The second question is what to do with these people. To that end, Duane secures a charming little redbrick office, on the backside of the same strip mall as the Central store, which will become vacant in a few more months. Until then they have to bide their time in whatever fashion they can, most of them setting up temporary shop at the store of their choosing. Edgar would like to work out of Palmyra, but the internet there is so spotty that he’s not even about to attempt this on his laptop. The third computer up in the Palmyra office might be feasible, the farthest one down, which houses the ScaleMonster program, too…except that whoever built this long shelf that these computers rest upon, it was constructed at more of a standing height. He knows the standing-while-working thing is all the rage right now, but is not exactly eager to volunteer for this, for 8 hours a day, without ever attempting it before. They have some really tall chairs that will make sitting there for short stretches bearable, yet nobody has found one which has proven a viable all day solution.

Healthy Shopper Market produce section

Atypically, he manages to get his point across to Felix in a timely fashion concerning this, however. There’s an empty table at the far end of the receiver’s office, off the back dock, which already has one community computer on the near side. All Felix needs to do is run another broadband cable from there, over to this table, and he does so without much prodding.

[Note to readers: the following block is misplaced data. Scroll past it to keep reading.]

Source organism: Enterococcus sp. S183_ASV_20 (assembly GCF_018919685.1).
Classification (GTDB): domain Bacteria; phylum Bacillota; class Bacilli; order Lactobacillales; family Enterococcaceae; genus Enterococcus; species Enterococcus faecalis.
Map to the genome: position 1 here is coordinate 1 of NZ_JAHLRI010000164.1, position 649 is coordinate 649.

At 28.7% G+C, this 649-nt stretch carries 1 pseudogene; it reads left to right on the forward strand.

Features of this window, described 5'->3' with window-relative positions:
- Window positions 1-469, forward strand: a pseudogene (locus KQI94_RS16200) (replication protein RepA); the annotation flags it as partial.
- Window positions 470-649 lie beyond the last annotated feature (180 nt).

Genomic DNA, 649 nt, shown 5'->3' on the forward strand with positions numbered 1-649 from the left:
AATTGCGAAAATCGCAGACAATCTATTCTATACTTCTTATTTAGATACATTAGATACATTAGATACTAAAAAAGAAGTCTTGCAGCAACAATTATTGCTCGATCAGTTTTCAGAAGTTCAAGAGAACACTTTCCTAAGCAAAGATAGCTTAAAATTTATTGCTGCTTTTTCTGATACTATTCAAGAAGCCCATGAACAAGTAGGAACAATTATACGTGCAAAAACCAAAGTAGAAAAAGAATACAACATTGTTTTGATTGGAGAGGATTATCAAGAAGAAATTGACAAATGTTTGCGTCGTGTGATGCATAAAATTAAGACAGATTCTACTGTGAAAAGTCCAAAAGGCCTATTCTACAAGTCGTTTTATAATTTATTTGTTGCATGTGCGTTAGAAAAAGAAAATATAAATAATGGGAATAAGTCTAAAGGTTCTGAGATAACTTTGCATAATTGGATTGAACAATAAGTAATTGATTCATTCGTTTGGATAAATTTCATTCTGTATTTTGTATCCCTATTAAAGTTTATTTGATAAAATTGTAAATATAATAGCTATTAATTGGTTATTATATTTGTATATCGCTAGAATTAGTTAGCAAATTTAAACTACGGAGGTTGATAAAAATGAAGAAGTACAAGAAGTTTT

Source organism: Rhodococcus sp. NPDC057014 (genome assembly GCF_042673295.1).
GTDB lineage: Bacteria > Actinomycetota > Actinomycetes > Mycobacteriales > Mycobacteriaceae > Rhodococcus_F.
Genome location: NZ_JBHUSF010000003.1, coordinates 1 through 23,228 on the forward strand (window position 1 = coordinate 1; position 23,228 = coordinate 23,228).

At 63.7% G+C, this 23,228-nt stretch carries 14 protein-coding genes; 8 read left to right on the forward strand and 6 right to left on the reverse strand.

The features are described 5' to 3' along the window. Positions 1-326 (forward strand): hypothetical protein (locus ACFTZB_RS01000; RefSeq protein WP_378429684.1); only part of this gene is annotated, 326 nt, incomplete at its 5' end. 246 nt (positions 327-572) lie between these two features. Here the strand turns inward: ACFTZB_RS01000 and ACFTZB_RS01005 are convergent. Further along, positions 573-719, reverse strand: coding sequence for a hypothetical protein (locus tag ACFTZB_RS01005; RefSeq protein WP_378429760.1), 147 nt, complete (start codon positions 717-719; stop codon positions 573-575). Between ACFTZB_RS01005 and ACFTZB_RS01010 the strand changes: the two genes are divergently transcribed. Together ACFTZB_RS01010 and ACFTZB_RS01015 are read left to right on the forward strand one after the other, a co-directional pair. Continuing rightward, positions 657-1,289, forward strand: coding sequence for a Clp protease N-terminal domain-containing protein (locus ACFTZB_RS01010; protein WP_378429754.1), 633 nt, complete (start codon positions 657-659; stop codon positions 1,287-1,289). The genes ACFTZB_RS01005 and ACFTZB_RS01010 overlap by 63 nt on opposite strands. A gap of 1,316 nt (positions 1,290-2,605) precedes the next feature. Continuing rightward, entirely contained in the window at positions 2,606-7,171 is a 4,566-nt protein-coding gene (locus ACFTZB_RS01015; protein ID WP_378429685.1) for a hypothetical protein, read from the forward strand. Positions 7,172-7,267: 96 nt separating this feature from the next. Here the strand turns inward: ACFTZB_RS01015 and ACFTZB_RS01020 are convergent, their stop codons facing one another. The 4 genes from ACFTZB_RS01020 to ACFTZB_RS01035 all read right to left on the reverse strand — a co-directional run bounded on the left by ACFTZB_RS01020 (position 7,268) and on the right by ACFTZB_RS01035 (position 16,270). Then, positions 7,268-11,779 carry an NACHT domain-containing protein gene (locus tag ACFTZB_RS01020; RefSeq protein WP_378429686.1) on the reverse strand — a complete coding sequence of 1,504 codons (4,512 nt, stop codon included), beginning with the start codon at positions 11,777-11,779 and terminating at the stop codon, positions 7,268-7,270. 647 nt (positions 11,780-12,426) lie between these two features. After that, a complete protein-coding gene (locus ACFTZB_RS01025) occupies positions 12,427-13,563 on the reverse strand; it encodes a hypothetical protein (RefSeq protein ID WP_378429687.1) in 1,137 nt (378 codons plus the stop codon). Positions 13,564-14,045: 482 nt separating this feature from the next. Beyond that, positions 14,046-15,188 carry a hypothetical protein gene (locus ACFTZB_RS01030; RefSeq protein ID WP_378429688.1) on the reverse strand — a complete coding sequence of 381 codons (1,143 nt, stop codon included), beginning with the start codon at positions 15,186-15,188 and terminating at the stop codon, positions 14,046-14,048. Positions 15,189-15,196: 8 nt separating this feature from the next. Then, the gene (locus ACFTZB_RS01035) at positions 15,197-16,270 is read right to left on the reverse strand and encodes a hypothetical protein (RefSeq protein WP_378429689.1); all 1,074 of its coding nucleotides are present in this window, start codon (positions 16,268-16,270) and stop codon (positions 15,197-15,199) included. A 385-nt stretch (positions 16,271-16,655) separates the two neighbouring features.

And so for the next few months, this is Edgar’s home away from home. This back dock office was constructed after the fact, out of concrete blocks which were subsequently painted a muted yellow, and doesn’t quite reach to the ceiling. This means that dust from the smoker, on the other side of these blocks, is constantly raining down upon this room. It will require a thorough dusting every few days, then, but is otherwise doable.

As always, other shakeups abound, not all of them even remotely bad. Zaire Patterson, for whatever reason, has no interest in driving over to Central for work, and serves her two weeks’ notice with little fanfare before leaving. This is a high five worthy moment, for sure. In other news, it’s announced that Craig’s brother-in-law Michael, who’s done a great job in grocery over at Arcadia, he will become the new assistant manager at Palmyra. A position which has only become available because Brian Prentiss, who lives in a really nice condo about a beer cap’s throw away from the Central store, wishes to transfer here. The store management type positions are just about sewn up, so he’s going to pick up a few entrees from Vince’s untouched plate — produce and bulk merchandiser — and thereby ensuring the surely exhausted and overwhelmed Mr. Brancatto only has grocery remaining, to not lose any sleep over.